The book takes you from the G-1 through the G-10. It also has a couple of charts: one giving you tech data of the different marks, and the other a cross-reference chart of what weapons and special equipment were carried by what versions. A very informative book and well worth the price asked.

    Other, 'future releases' by Mushroom Model Magazine are a book entitled 'Werner 'Vati' Molders', by Robert Michulec and 'British WWI Aircraft in the Polish Air Force' by Tomasz J. Kopanski.

    I highly recommend this book to all modelers that like to build Bf-109s. It will be a valuable reference on your book shelf.
  • Modeling Madness • 2009-03-24
    Reviewed by Scott Van Aken

    From Mushroom Model Publications comes another in a series of special books. This particular book is on probably one of the most modeled WWII aircraft: the Bf-109G. The number of permutations of the G series is mind-boggling and confusing to those who are new to the study of the 109G and this book does a lot to straighten things out. Like the similar book on the 109E, this book has no pretext to being a history of the type or to offer 'war stories'. It concentrates on the difference between the subtypes an on that it does a superb job.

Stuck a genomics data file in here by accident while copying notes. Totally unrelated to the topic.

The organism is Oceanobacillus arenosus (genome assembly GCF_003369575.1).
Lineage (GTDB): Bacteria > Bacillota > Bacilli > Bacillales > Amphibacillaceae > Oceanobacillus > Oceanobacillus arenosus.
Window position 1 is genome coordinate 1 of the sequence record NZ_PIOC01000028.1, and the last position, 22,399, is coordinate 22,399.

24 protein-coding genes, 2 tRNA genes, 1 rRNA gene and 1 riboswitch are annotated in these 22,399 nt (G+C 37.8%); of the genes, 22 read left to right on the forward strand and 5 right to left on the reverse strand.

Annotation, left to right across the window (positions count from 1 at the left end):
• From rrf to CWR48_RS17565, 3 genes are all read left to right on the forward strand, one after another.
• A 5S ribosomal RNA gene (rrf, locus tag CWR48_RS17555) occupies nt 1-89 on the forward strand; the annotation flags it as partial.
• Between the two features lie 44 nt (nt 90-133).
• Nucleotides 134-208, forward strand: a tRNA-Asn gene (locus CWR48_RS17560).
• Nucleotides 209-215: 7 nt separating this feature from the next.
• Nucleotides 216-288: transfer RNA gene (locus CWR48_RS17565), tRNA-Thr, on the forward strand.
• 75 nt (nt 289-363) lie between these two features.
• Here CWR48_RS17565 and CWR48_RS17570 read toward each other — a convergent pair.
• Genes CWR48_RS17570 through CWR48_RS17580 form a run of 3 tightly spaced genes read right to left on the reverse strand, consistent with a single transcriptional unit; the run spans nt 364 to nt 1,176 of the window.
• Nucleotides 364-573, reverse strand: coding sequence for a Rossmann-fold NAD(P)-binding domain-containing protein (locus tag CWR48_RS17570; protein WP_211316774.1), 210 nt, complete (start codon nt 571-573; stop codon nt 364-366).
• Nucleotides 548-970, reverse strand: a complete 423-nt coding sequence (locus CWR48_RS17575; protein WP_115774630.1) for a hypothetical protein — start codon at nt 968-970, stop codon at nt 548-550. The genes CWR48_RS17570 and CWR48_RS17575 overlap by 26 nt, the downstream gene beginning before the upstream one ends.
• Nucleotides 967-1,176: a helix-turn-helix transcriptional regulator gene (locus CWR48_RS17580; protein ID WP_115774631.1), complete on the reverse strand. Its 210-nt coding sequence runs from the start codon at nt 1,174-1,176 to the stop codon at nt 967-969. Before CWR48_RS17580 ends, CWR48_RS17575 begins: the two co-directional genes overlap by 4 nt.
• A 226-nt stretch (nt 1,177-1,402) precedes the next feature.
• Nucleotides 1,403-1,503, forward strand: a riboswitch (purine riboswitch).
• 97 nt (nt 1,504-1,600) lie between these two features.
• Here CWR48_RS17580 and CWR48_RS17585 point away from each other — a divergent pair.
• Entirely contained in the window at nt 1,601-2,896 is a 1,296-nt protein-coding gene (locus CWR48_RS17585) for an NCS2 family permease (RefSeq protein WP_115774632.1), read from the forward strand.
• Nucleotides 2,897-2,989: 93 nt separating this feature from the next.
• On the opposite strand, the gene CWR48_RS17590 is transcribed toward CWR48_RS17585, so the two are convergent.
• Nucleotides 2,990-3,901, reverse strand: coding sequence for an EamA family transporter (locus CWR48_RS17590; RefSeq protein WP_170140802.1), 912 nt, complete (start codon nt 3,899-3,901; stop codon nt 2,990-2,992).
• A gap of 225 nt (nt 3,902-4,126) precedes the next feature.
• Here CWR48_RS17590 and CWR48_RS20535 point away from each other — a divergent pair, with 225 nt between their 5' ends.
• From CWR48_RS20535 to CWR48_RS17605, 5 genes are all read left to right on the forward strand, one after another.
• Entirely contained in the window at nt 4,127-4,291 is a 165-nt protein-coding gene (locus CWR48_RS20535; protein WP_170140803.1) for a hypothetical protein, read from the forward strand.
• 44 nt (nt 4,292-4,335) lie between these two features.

As with the previously reviewed 109E book, this one uses museum aircraft and warbirds to illustrate a number of the various bits and pieces of the plane. It also has a number of very good illustrations from the handbook of maintenance to use to show differences. There are also period photographs that are used where applicable. In addition, there are a number of super line drawings to help you note the parts of the plane that have changed from one sub-version to the next.

    Unlike the 109E book, there is not a separate section of closeups. That is because of the huge number of aircraft in the G series. As a result, the book is 109G sub-types from cover to cover. It starts with the 109G-1 and continues to the G-12. A chart of the various modifications to the subtypes (Rustsatz and Umbausatz; or /R and /U as suffixes to the designations). These modifications could be made in the field (Rustsatz) or were the more involved ones done at the factory (Umbausatz).

    There is a final section devoted to the G-10. This is probably the most involved of the sub-types. All G-10s were rebuilt from G-6 airframes and included a number of changes and modifications to bring the planes up to nearly 109K standards. G-10s in many cases came off the assembly lines after the K models and were basically an effort to use up all available stocks of 109G parts and pieces.

    In addition to the superb photos and drawings, there are a number of equally well done color profiles. Whether you are new to the 109G or just looking for an easy to use guide to the differences. This is a book that belongs in your library.

    It is hoped that Mushroom does a guide on other semi-confusing types like the Spitfire, Fw-190, Zero, Ju-88, and Yak fighters.

    In case you cannot already guess, this book is highly recommended!